I regularly have discussions with dog owners about their dog’s behaviour being demanding, or attention seeking, as opposed to their behaviour expressing some physical need, such as needing to go out to toilet.
And so called ‘attention seeking’ behaviours, whatever that means, are commonly listed as behaviour problems by pet owners, potentially affecting their relationship with their dogs (Hoffman et al, 2013).
Behavioural needs are just as important as physical and should not be viewed as some luxury dogs only get upon our whims.
Framing behaviour as “attention seeking” or “demanding” is a human hang-up! Behaviour functions, as in, dogs, like other animals, do behaviours that work. If you reinforce behaviour, such as sitting, by feeding your dog, does that make sitting “demanding” or “begging”? It’s just behaviour, whether you like it or not!
Indeed, we have selected for attention seeking behaviours, communicating with us (Persson et al, 2015).
A lot of the behaviours that work for dogs are directed at us. They are communicating with us, communicating their needs. They are not “manipulating” us to get what they want; there’s no need for negative connotations or sensitivity.
Dogs have no ways of providing for their own needs. WE control everything.
I LOVE when a dog becomes an even better human-trainer and indeed that’s what I strive for…to become really easy for my dog to teach.
We learn together, we develop a dance of communication, we build a relationship.
What’s so wrong with your dog seeking attention?
While I do quite like a reframing of these concepts as “connection seeking”, for example, what’s so wrong with your dog seeking attention?
Connection, contact, interaction, acceptance and yes, attention, are all fundamental needs of social creatures. We live for it!
There’s nothing ”wrong” with seeking attention. Of course, there’s no “bad” behaviour at all but WE are the demanding ones…seeking to command & control.
Your dog’s behaviour is information. Your dog only has you. You are their world.
Their attempts at communicating should not be ignored or dismissed. They have limited means to inform us of their needs and meet them for themselves.
Give Attention. Freely.
You might not always be able to attend to your dog. That’s ok. I am not coming down on you because you have other things to do, or simply don’t want to engage right at that moment. You’re human.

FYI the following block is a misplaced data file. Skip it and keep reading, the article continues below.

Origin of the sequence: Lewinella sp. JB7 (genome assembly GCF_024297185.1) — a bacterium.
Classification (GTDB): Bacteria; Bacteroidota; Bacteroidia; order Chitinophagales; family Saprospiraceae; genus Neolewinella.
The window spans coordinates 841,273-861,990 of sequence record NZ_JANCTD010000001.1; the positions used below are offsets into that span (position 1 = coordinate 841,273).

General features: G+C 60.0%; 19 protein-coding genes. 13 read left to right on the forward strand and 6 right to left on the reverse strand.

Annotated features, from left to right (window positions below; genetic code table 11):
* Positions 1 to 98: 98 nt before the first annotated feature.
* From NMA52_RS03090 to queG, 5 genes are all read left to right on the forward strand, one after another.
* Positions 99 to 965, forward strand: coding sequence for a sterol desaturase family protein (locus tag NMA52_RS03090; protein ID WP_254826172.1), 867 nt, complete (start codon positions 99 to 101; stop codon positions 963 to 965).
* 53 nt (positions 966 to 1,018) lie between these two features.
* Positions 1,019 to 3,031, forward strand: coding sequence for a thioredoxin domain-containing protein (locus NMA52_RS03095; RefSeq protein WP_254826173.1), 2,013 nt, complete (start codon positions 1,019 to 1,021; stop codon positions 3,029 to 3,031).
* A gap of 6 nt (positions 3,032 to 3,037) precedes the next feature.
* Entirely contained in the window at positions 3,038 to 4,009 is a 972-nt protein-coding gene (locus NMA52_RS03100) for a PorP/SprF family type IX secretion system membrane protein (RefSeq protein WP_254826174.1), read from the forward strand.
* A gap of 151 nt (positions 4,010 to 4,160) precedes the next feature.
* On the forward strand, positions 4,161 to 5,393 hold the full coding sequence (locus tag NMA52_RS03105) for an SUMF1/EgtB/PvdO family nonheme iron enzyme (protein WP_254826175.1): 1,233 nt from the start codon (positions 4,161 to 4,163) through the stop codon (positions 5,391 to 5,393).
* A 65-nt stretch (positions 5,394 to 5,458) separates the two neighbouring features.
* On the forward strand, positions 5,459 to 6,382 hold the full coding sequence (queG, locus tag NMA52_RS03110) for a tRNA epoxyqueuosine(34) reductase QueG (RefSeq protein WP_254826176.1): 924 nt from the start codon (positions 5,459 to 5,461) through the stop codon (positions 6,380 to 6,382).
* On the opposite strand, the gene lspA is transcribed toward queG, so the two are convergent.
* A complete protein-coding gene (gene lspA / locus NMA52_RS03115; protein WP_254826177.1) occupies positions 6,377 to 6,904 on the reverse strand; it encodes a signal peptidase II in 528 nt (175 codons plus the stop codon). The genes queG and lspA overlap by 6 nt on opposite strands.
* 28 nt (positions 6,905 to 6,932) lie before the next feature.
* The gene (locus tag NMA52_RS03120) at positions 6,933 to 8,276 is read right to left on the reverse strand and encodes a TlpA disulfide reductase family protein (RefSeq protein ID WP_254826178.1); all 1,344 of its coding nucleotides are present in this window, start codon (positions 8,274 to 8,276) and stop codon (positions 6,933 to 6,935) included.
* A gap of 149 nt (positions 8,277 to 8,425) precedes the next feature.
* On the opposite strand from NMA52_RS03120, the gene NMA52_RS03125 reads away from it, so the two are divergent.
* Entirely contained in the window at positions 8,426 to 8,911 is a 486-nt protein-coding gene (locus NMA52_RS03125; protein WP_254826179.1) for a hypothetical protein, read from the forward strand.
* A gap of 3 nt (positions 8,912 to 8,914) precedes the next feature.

And sometimes, if you dog isn’t able to settle themselves, isn’t able to be ok without your attention, they might need some extra support.
You can always get in touch should you be concerned.
What do the pictures involving ‘attention seeking’ behaviours look like? Identify those pictures.
- give so much attention, freely, in every other picture
Your dog doesn’t have to earn your attention, interaction, connection or affection.
- Learn to recognise their requests.
Do they need your time, attention, contact, food, your help? Are they asking to go out, come in, be comforted, for play & fun…?
All are legitimate needs that must be met.
- In which pictures do these behaviours occur? Predict & prevent!
Provide your dog with alternative outlets for their needs before this picture/context starts. Help them work through these contexts so that they can engage in more independent behaviour.
- It’s OK to not be able to provide all the attention all the time. Make lots of fun, attention & interaction available at other times.
- Actively teach your dog to JUST BE
Your dog doesn’t need to be doing things all the time. They need time and space to be bored, to muse, to stare into space.
Do you do #100DaysOfEnrichment? Start today…it’s free and fun!
So what if they ARE attention seeking?! Give it. Freely.
2 thoughts on “But so what if they are attention seeking?”
LOVE THIS. That is all I can say ❤️
Well I love that you are saying that!! Thanks so much!
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